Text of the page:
Suppose an array of length `n`

sorted in ascending order is **rotated** between `1`

and `n`

times. For example, the array `nums = [0,1,2,4,5,6,7]`

might become:

`[4,5,6,7,0,1,2]`

if it was rotated`4`

times.`[0,1,2,4,5,6,7]`

if it was rotated`7`

times.

Notice that **rotating** an array `[a[0], a[1], a[2], ..., a[n-1]]`

1 time results in the array `[a[n-1], a[0], a[1], a[2], ..., a[n-2]]`

.

Given the sorted rotated array `nums`

, return *the minimum element of this array*.

**Example 1:**

Input:nums = [3,4,5,1,2]Output:1Explanation:The original array was [1,2,3,4,5] rotated 3 times.

**Example 2:**

Input:nums = [4,5,6,7,0,1,2]Output:0Explanation:The original array was [0,1,2,4,5,6,7] and it was rotated 4 times.

**Example 3:**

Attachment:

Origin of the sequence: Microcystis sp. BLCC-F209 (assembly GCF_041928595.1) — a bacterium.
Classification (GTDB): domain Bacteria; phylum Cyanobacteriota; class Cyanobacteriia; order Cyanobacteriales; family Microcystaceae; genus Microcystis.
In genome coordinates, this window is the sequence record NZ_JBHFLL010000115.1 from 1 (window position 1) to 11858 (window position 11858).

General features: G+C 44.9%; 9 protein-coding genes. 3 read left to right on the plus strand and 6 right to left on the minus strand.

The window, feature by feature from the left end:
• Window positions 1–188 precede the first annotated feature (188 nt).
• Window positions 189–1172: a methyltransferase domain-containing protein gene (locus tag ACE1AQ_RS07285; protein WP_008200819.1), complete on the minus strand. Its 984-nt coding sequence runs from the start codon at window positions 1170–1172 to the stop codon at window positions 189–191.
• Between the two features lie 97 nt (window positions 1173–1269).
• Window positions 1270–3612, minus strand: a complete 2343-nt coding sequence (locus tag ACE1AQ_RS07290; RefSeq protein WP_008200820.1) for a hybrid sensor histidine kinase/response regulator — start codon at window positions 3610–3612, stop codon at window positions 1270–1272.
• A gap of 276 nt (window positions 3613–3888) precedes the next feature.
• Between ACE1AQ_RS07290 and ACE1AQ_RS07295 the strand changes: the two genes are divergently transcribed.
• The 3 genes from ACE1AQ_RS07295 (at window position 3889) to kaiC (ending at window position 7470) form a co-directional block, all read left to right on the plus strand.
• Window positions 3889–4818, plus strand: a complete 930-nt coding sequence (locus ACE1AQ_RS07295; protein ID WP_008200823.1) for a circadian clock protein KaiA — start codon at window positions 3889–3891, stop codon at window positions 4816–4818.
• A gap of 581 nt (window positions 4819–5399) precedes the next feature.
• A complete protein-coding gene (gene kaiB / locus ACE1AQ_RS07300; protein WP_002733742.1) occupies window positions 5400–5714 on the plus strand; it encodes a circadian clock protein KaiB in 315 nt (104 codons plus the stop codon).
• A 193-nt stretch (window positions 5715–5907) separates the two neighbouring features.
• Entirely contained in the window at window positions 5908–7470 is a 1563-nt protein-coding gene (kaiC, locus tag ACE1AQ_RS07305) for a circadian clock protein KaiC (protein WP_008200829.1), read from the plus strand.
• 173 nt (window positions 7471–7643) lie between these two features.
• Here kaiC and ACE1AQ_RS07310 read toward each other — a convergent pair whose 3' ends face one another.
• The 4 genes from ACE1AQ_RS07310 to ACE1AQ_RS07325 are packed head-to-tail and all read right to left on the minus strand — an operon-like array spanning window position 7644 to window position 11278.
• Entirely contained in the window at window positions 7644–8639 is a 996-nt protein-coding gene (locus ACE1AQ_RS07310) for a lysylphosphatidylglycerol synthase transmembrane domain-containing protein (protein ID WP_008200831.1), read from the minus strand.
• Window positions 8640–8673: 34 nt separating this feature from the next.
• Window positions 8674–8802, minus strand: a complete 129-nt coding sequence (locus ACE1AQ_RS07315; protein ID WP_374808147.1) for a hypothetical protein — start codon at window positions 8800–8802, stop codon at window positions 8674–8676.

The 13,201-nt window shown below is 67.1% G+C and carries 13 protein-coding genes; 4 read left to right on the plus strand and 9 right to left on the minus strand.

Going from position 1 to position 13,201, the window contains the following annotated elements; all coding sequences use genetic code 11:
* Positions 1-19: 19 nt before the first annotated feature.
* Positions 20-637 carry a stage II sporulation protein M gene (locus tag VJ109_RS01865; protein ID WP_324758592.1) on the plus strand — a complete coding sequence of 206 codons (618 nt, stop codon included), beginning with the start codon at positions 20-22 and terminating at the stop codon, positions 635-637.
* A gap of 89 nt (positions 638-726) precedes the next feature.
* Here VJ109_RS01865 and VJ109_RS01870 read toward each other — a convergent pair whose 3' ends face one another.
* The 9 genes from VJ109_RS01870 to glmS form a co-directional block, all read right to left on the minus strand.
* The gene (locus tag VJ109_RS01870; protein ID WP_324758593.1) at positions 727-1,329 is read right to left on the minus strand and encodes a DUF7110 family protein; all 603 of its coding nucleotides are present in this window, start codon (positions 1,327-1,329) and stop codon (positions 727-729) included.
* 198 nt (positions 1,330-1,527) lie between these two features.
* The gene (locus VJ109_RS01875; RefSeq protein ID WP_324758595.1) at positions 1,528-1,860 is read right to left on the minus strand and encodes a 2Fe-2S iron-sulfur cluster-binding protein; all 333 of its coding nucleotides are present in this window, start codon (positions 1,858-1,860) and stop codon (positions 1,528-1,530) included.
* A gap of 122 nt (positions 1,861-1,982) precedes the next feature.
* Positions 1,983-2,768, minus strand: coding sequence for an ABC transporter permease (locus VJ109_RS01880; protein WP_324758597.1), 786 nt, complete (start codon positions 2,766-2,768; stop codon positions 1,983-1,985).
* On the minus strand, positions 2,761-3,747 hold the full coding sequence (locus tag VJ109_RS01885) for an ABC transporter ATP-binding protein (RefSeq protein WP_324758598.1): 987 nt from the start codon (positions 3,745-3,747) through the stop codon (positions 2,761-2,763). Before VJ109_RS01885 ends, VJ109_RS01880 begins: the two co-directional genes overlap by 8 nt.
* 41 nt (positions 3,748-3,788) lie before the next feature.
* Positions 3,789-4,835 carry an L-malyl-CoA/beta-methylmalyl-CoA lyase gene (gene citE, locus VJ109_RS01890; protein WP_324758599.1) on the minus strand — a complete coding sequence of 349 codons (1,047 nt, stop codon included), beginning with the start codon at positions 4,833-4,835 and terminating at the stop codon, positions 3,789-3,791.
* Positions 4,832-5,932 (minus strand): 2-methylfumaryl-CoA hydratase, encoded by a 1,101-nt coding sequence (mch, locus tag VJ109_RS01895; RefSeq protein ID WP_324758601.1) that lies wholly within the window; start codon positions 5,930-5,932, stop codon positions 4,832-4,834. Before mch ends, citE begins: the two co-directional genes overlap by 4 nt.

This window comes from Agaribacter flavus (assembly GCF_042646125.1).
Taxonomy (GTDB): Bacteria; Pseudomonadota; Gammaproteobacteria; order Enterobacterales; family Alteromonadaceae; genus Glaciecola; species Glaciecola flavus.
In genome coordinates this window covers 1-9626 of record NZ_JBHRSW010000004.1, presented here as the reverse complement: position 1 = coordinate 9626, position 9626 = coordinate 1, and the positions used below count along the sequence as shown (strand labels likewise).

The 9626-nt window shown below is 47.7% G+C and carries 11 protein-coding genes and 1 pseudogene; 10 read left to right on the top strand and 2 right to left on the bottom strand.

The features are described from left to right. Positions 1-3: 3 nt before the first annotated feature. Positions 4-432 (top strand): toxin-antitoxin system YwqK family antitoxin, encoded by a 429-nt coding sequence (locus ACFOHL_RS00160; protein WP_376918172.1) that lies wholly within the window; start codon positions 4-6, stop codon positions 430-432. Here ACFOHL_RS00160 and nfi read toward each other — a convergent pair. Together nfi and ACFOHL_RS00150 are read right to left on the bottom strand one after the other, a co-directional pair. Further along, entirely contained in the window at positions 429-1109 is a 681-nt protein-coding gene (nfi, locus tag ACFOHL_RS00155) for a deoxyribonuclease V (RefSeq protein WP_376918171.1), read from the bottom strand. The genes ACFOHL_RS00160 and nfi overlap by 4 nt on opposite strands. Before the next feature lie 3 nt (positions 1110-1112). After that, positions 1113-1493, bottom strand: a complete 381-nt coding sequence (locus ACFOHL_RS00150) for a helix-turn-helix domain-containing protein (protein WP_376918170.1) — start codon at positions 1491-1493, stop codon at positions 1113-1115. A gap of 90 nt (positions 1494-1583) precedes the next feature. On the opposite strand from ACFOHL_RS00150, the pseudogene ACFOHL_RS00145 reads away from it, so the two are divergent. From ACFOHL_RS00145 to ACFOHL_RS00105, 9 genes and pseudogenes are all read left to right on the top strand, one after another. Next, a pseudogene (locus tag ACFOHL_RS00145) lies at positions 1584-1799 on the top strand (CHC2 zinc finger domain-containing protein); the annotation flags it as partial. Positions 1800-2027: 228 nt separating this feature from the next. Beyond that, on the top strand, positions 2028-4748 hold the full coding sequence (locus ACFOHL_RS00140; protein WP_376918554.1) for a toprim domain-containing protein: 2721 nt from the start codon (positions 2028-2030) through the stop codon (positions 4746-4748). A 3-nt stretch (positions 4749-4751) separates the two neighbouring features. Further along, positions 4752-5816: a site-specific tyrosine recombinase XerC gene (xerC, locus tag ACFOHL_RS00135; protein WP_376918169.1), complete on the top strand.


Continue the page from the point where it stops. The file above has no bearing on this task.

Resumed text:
Input:nums = [11,13,15,17]Output:11Explanation:The original array was [11,13,15,17] and it was rotated 4 times.

**Constraints:**

`n == nums.length`

`1 <= n <= 5000`

`-5000 <= nums[i] <= 5000`

- All the integers of
`nums`

are**unique**. `nums`

is sorted and rotated between`1`

and`n`

times.

```
struct Solution;
impl Solution {
fn find_min(nums: Vec<i32>) -> i32 {
let mut l = 0;
let mut h = nums.len() - 1;
while l < h {
if nums[l] < nums[h] {
return nums[l];
}
let m = l + (h - l) / 2;
if nums[l] <= nums[m] {
l = m + 1;
} else {
h = m;
}
}
nums[l]
}
}
#[test]
fn test() {
let nums = vec![3, 4, 5, 1, 2];
let res = 1;
assert_eq!(Solution::find_min(nums), res);
let nums = vec![4, 5, 6, 7, 0, 1, 2];
let res = 0;
assert_eq!(Solution::find_min(nums), res);
}
```